Third, when a statute is flawed or unsuitable, or when it no longer leads to wise decisions, it is the mark of a democracy’s greatness to take on the task of reworking it.
And that is why, confronted with the increase in anti-Semitic acts that everyone agrees are often nothing more, by definition, than “deliriums,” the fruit of “delirious episodes” and “impaired judgment,” it is the place of the legislature to begin debate toward giving the judiciary—and the sovereign people—what they need so they no longer have to pass the buck to psychiatrists.
That is what President Macron has proposed.
That is what the government spokesman, Gabriel Attal, is suggesting when he declares that drug consumption should not be a license to kill.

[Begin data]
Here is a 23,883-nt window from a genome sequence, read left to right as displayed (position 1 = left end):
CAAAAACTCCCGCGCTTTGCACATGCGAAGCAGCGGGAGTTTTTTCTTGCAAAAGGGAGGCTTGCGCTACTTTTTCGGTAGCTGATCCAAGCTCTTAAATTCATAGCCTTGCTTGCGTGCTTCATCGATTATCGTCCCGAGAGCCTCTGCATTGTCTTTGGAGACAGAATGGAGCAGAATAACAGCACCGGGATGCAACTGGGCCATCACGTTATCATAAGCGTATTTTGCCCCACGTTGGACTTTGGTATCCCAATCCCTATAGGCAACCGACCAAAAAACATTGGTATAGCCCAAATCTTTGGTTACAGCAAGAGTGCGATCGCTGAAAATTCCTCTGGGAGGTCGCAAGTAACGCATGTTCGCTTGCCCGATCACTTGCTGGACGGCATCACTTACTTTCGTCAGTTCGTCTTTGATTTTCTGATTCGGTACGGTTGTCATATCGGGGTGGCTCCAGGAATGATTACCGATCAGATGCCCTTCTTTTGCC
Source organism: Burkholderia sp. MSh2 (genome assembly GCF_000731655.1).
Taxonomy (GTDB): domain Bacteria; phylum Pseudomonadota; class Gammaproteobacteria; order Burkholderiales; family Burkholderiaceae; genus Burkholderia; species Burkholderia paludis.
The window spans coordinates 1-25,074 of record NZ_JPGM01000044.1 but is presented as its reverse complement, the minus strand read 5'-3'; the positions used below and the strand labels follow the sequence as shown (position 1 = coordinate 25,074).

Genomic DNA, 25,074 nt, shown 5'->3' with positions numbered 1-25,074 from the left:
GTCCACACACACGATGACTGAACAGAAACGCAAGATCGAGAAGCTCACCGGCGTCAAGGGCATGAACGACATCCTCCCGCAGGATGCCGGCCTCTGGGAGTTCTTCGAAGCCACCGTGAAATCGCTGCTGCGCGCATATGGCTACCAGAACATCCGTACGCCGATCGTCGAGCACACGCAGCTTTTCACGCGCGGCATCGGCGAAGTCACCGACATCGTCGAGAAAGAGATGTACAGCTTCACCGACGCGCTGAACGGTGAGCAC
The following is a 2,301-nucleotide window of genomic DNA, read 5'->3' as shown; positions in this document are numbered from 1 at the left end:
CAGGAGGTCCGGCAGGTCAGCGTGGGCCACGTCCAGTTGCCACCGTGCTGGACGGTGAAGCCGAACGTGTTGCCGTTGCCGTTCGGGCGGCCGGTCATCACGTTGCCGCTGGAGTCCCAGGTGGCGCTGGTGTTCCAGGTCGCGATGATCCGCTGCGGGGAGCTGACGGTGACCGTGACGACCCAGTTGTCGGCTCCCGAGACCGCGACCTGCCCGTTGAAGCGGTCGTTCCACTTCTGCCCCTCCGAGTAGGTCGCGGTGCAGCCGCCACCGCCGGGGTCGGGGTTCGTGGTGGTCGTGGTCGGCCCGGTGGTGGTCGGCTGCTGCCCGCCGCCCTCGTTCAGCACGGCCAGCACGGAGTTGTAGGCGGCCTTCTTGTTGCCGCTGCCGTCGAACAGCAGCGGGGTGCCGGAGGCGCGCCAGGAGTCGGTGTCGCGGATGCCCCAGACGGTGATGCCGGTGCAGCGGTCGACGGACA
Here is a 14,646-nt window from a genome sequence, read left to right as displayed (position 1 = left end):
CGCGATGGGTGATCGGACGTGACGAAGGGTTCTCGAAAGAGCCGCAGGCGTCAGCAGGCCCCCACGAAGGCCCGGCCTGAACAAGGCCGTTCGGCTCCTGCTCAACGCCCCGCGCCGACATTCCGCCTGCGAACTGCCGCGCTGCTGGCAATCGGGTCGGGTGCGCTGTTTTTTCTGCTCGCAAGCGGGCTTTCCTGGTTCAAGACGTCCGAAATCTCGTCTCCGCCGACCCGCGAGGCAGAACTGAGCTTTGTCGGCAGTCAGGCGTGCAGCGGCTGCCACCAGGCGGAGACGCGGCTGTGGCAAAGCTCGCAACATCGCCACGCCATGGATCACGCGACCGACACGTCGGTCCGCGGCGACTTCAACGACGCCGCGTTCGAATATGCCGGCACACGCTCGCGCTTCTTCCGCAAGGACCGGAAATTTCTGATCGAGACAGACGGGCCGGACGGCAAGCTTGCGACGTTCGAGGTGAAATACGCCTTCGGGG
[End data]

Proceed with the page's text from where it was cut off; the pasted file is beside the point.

And that is what certain representatives and senators have in mind in proposing a clarification of Article 1221 of the criminal code to draw distinctions among the various causes of impaired judgment that lead to a crime.
To achieve this, do we need the statutory amendment sought by France’s attorney general to “restore confidence in the legal system”?
Or do the seriousness of the stakes, the pressing need to respond to the acts of anti-Semitic and racist killers, even those intoxicated by drugs, or identitarian cult leaders, or Salafist imams, call for specific new legislation?
I am inclined toward the second solution.
And, even if the new legislation will not make it possible to render retrospective justice to the victim of this latest hate crime, I suggest calling it Sarah Halimi’s Law.
Translated from the French by Steven B. Kennedy.
Bernard-Henri Lévy is a philosopher, activist, filmmaker, and author of more than 30 books including The Genius of Judaism, American Vertigo, Barbarism with a Human Face, Who Killed Daniel Pearl?, and The Empire and the Five Kings. His new book, The Will to See: Dispatches from a World of Misery and Hope, was published on October 25, 2021 by Yale University Press.